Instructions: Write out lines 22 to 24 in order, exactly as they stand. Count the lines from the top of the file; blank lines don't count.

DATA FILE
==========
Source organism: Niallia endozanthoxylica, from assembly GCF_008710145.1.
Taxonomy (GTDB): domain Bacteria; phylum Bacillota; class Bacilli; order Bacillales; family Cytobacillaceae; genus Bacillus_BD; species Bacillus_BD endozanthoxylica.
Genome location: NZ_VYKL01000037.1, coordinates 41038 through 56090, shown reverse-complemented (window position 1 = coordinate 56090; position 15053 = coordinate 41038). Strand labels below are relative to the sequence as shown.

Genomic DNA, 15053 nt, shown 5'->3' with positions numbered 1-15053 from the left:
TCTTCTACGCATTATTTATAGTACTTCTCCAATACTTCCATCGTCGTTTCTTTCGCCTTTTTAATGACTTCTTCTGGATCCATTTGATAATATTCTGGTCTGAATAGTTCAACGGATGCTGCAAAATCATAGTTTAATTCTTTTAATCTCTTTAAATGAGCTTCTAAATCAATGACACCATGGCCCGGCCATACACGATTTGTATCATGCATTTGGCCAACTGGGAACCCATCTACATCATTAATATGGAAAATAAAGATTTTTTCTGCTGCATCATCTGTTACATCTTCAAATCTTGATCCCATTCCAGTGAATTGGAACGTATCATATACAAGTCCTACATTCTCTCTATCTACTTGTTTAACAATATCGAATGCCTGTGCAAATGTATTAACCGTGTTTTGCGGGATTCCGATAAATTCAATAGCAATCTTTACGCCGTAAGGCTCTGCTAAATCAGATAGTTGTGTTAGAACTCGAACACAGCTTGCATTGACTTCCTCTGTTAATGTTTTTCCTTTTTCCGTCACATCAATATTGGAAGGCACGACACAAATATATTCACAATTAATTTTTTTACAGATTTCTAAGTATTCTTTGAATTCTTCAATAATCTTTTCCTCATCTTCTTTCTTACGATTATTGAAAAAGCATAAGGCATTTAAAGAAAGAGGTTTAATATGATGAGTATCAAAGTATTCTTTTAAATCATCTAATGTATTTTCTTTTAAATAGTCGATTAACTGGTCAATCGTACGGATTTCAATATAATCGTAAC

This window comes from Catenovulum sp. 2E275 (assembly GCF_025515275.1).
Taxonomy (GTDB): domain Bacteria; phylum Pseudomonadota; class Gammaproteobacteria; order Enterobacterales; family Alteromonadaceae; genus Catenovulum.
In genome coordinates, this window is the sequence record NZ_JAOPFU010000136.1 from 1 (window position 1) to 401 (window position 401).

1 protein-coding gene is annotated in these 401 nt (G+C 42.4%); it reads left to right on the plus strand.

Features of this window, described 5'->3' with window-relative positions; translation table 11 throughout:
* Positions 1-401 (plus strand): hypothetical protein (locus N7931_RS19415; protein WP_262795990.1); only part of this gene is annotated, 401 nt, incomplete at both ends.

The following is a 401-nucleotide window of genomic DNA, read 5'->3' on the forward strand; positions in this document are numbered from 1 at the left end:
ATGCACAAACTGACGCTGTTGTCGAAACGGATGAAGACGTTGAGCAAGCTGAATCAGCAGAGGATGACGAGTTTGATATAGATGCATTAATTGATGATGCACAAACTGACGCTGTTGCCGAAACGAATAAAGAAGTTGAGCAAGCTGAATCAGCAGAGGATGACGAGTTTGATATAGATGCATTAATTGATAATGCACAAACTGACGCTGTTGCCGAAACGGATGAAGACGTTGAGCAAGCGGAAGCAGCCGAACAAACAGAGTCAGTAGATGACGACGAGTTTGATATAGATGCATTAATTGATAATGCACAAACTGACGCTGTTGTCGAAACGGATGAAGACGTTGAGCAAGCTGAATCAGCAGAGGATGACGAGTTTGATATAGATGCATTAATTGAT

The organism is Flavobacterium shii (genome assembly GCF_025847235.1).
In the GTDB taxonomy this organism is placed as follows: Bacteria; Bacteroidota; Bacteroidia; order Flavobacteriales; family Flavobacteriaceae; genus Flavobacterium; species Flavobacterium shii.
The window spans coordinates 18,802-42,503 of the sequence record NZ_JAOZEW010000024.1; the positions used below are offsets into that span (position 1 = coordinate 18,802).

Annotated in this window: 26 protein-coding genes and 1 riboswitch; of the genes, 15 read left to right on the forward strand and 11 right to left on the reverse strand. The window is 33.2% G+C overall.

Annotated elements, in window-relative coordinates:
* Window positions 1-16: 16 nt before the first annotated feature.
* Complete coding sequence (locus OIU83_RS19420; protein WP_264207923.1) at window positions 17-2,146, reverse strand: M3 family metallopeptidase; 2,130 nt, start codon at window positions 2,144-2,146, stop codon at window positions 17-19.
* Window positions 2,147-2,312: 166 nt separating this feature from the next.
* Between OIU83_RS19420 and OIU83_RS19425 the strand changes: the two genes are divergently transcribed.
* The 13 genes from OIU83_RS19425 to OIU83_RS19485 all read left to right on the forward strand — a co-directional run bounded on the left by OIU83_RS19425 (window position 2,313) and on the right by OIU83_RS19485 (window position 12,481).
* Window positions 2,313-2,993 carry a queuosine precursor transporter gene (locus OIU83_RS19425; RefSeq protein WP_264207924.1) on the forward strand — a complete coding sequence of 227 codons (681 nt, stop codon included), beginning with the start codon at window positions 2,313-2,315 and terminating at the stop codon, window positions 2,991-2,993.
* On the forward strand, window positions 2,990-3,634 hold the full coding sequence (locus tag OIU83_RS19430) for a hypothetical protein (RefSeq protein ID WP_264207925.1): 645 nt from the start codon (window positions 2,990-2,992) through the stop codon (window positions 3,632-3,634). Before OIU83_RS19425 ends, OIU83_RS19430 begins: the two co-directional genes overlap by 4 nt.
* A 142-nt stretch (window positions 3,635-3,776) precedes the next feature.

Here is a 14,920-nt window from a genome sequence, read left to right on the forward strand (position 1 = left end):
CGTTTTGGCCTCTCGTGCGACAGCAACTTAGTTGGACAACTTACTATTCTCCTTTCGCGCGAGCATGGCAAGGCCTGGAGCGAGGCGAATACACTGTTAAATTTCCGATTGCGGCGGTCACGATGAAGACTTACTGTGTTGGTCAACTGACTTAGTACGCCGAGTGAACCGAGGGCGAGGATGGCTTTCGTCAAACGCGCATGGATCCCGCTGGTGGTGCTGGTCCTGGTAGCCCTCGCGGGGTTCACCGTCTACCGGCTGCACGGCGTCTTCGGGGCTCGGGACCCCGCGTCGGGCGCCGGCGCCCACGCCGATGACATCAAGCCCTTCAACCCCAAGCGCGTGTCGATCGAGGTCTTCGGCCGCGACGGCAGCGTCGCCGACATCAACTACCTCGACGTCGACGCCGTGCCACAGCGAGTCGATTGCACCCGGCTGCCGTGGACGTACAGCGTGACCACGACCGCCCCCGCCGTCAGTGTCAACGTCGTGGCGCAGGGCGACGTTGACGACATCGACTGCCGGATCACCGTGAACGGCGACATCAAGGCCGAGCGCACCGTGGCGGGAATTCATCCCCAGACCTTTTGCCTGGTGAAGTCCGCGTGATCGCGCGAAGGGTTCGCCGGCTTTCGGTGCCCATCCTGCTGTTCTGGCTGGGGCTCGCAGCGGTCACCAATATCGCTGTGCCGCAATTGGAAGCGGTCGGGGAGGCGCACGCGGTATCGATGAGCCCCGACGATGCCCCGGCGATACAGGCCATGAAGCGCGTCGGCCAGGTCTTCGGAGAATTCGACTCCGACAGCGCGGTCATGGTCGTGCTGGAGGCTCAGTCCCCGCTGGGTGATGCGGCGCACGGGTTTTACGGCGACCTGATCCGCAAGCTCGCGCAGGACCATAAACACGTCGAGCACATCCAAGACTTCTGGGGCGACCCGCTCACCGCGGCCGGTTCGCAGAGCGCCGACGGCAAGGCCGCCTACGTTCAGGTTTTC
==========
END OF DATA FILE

* Between OIU83_RS19420 and OIU83_RS19425 the strand changes: the two genes are divergently transcribed.
* The 13 genes from OIU83_RS19425 to OIU83_RS19485 all read left to right on the forward strand — a co-directional run bounded on the left by OIU83_RS19425 (window position 2,313) and on the right by OIU83_RS19485 (window position 12,481).
* Window positions 2,313-2,993 carry a queuosine precursor transporter gene (locus OIU83_RS19425; RefSeq protein WP_264207924.1) on the forward strand — a complete coding sequence of 227 codons (681 nt, stop codon included), beginning with the start codon at window positions 2,313-2,315 and terminating at the stop codon, window positions 2,991-2,993.